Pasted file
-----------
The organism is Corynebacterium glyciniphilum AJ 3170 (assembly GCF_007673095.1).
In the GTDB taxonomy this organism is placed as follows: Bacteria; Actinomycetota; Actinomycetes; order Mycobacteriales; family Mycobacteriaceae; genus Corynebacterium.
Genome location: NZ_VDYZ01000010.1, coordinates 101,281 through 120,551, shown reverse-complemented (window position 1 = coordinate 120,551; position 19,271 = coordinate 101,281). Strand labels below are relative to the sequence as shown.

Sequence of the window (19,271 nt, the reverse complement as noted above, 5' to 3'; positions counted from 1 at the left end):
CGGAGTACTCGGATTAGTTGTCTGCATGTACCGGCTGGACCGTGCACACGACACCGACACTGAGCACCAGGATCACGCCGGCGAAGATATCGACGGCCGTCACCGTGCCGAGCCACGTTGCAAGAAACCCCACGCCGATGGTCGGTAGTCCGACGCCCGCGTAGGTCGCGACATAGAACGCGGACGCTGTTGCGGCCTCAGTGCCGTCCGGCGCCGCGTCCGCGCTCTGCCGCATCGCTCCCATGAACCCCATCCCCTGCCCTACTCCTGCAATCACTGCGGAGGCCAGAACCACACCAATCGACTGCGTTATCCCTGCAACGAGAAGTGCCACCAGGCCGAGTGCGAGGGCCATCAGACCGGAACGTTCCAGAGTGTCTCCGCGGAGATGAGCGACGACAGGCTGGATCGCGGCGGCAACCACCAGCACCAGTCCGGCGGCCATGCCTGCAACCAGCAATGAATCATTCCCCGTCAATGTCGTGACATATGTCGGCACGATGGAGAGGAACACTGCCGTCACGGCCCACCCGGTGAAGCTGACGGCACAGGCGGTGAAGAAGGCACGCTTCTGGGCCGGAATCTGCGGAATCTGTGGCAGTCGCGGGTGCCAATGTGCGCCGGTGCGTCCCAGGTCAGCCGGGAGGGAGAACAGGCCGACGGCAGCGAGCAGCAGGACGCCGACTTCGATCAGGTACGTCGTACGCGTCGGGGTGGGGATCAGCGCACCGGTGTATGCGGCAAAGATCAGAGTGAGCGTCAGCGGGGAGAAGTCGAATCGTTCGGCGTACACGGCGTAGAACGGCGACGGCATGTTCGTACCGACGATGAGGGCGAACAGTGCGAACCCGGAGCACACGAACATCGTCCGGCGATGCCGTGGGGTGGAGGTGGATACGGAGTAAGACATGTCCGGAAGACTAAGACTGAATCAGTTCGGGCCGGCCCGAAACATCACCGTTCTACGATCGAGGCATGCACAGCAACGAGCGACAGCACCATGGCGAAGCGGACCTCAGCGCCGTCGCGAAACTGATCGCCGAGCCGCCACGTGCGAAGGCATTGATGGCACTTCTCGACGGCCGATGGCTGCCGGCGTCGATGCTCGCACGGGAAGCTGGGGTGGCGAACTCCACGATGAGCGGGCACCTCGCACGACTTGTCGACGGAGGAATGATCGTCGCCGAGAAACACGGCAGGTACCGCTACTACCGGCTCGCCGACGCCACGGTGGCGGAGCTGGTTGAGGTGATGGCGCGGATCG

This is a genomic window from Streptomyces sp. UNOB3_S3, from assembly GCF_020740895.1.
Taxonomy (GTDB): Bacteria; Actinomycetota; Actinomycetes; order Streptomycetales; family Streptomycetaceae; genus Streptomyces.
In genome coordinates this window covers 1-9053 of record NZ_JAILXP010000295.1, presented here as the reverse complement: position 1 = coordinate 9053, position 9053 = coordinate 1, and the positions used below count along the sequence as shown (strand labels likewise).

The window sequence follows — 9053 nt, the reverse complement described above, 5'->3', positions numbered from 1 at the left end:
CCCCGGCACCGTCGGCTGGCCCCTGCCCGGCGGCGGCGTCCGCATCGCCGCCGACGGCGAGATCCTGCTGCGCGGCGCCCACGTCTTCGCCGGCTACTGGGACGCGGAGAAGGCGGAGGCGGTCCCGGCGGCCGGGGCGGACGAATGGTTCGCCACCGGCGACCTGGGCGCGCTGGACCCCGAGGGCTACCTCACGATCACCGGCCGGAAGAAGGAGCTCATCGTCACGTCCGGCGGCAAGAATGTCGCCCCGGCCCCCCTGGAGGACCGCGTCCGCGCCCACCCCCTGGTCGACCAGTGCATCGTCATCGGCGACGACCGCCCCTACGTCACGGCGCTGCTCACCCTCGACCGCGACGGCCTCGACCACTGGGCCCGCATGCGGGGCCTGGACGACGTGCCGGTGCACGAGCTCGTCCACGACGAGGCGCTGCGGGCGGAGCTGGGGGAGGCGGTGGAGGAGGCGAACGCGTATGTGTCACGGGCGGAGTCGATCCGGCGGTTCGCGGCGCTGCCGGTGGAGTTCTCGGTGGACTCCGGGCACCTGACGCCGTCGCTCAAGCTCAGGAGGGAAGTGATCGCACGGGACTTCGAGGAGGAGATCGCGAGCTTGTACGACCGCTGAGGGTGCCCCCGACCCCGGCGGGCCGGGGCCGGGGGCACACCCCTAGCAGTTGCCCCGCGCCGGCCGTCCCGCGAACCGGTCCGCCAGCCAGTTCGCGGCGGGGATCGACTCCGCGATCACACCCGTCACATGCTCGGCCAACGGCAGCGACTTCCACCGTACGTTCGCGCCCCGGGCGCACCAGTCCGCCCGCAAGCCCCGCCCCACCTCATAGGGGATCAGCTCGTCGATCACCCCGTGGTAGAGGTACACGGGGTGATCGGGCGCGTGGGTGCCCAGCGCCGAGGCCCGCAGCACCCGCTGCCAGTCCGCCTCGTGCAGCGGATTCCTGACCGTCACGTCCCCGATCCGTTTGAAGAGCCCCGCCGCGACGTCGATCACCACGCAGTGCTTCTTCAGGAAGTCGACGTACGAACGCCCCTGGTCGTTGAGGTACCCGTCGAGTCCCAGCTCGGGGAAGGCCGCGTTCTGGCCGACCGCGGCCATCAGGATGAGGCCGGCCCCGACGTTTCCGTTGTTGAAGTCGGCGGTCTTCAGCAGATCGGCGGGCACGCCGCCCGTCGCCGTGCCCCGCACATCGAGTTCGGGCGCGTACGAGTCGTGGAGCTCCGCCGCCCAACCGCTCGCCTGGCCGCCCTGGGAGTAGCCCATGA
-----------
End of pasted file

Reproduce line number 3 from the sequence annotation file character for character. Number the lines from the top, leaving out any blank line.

Genome location: NZ_VDYZ01000010.1, coordinates 101,281 through 120,551, shown reverse-complemented (window position 1 = coordinate 120,551; position 19,271 = coordinate 101,281). Strand labels below are relative to the sequence as shown.